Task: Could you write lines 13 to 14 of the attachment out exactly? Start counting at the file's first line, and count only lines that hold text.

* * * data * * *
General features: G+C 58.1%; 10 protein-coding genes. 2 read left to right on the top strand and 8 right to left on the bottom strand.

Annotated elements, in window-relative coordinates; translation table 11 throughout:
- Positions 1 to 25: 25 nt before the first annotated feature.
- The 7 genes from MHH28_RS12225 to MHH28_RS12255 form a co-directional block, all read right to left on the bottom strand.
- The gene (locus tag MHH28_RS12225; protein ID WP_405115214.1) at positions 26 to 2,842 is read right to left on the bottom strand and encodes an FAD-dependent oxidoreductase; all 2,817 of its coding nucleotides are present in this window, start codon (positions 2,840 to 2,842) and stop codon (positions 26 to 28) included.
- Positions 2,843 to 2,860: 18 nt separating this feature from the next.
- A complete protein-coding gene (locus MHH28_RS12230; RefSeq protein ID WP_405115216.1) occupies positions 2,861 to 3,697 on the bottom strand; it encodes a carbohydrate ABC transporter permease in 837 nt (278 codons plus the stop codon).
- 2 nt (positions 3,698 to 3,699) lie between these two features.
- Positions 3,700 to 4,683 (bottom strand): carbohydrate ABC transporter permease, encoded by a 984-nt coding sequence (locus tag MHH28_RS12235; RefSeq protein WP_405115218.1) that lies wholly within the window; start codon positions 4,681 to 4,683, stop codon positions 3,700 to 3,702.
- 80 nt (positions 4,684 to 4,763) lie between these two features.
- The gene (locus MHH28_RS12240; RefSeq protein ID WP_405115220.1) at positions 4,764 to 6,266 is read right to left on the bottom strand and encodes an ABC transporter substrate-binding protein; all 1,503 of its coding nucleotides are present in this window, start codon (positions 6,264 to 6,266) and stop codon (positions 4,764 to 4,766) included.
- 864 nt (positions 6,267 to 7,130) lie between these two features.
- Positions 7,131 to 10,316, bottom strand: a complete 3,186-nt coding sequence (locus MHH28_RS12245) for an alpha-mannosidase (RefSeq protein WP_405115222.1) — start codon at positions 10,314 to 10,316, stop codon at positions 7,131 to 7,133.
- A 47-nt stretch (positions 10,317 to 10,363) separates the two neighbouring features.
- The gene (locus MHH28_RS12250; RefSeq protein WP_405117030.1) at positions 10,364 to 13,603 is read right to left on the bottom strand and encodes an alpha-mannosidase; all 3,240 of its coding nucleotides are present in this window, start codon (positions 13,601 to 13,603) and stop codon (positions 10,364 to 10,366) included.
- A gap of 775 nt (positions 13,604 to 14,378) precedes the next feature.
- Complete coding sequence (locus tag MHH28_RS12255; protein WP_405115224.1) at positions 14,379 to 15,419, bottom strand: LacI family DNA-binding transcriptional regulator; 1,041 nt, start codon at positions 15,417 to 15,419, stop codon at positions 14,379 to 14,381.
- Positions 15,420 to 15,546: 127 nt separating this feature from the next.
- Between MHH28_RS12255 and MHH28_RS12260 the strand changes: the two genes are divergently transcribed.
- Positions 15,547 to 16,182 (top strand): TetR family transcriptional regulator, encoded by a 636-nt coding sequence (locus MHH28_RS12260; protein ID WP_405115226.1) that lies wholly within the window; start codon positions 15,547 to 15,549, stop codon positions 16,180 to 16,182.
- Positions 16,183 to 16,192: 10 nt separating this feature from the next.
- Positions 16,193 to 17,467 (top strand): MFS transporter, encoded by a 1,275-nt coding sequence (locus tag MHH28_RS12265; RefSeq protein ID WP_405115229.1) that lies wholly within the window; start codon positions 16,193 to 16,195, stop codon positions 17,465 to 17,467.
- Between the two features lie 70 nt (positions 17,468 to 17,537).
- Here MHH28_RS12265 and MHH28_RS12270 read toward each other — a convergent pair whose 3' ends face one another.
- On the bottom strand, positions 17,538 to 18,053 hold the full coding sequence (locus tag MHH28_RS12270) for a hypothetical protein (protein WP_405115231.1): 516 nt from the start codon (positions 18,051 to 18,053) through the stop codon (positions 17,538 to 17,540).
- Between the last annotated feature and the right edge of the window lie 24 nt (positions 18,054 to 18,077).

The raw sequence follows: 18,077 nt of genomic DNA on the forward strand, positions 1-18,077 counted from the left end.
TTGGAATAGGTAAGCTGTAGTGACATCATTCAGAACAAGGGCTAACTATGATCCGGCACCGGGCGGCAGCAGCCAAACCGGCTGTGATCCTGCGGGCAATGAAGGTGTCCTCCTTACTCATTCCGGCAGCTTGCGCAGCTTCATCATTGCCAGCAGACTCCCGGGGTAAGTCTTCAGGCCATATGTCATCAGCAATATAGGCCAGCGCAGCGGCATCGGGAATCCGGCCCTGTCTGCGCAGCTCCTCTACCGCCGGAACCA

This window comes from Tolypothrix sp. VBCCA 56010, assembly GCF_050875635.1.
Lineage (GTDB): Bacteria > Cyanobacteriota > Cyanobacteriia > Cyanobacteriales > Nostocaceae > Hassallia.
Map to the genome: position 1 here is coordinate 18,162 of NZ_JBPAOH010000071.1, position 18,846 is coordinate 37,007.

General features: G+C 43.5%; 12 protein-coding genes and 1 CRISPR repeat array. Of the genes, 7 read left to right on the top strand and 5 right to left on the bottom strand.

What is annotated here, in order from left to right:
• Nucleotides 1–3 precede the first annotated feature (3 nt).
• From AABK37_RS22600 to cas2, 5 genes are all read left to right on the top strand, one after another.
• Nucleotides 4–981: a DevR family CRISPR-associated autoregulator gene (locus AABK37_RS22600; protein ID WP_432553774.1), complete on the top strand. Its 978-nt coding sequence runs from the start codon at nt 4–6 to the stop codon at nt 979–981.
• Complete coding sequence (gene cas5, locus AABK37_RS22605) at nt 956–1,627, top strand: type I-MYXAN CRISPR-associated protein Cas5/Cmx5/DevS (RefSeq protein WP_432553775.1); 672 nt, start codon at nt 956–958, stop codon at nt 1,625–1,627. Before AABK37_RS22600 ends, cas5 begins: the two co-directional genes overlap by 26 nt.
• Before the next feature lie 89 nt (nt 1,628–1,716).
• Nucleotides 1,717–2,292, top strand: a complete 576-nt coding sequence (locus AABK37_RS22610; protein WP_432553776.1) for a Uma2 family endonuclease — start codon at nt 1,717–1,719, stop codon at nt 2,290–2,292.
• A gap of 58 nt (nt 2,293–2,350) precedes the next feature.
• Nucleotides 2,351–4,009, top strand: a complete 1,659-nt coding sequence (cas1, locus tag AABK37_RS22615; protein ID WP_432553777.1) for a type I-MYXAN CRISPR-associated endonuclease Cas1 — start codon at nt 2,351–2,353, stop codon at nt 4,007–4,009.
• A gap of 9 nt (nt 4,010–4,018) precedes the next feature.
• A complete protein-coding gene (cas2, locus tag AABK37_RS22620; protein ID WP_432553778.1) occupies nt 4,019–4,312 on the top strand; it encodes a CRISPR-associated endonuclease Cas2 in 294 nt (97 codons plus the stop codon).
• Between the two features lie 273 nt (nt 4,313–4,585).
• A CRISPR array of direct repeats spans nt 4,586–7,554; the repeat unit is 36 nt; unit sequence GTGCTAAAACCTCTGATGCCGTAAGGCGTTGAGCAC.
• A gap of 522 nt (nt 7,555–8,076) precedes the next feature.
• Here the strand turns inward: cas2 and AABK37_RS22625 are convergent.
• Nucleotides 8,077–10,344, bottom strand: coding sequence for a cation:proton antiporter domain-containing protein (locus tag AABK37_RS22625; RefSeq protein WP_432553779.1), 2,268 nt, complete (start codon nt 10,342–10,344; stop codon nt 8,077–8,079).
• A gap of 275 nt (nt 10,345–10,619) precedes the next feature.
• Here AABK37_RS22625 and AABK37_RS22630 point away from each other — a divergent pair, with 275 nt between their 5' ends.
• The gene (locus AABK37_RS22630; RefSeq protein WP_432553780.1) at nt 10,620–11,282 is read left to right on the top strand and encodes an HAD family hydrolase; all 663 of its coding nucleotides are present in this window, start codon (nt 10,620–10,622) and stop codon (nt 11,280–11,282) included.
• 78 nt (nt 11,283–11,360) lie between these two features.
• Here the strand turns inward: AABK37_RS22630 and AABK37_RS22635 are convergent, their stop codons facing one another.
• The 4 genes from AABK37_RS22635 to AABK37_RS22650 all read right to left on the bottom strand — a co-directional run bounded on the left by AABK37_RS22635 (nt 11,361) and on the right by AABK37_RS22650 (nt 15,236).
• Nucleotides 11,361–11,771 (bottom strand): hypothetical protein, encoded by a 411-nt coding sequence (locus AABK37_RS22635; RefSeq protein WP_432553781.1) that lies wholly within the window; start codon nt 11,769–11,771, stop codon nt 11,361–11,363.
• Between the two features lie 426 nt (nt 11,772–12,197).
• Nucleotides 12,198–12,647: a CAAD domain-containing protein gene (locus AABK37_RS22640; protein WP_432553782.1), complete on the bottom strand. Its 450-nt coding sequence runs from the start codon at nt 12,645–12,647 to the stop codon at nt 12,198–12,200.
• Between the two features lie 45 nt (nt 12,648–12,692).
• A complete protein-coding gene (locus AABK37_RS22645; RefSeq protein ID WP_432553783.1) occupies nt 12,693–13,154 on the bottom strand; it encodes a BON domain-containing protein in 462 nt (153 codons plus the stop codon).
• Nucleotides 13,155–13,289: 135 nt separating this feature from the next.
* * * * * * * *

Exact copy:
- Positions 7,131 to 10,316, bottom strand: a complete 3,186-nt coding sequence (locus MHH28_RS12245) for an alpha-mannosidase (RefSeq protein WP_405115222.1) — start codon at positions 10,314 to 10,316, stop codon at positions 7,131 to 7,133.
- A 47-nt stretch (positions 10,317 to 10,363) separates the two neighbouring features.